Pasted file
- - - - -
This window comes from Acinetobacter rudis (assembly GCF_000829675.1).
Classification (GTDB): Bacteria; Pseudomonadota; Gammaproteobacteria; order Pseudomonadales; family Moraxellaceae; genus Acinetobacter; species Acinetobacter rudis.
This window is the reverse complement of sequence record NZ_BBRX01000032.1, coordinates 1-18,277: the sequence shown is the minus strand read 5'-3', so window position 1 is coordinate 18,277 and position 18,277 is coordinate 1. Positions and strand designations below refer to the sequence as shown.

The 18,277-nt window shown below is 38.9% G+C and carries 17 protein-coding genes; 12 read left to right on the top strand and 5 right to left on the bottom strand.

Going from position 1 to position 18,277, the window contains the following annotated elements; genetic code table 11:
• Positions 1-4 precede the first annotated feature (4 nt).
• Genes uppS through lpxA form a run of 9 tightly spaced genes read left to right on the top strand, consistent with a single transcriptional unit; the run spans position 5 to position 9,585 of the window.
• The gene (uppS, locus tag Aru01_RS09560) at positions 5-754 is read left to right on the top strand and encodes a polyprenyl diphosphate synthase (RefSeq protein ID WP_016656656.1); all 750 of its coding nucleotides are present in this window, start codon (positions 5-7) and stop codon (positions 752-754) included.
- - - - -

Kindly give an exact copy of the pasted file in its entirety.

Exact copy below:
This window comes from Acinetobacter rudis (assembly GCF_000829675.1).
Classification (GTDB): Bacteria; Pseudomonadota; Gammaproteobacteria; order Pseudomonadales; family Moraxellaceae; genus Acinetobacter; species Acinetobacter rudis.
This window is the reverse complement of sequence record NZ_BBRX01000032.1, coordinates 1-18,277: the sequence shown is the minus strand read 5'-3', so window position 1 is coordinate 18,277 and position 18,277 is coordinate 1. Positions and strand designations below refer to the sequence as shown.

The 18,277-nt window shown below is 38.9% G+C and carries 17 protein-coding genes; 12 read left to right on the top strand and 5 right to left on the bottom strand.

Going from position 1 to position 18,277, the window contains the following annotated elements; genetic code table 11:
• Positions 1-4 precede the first annotated feature (4 nt).
• Genes uppS through lpxA form a run of 9 tightly spaced genes read left to right on the top strand, consistent with a single transcriptional unit; the run spans position 5 to position 9,585 of the window.
• The gene (uppS, locus tag Aru01_RS09560) at positions 5-754 is read left to right on the top strand and encodes a polyprenyl diphosphate synthase (RefSeq protein ID WP_016656656.1); all 750 of its coding nucleotides are present in this window, start codon (positions 5-7) and stop codon (positions 752-754) included.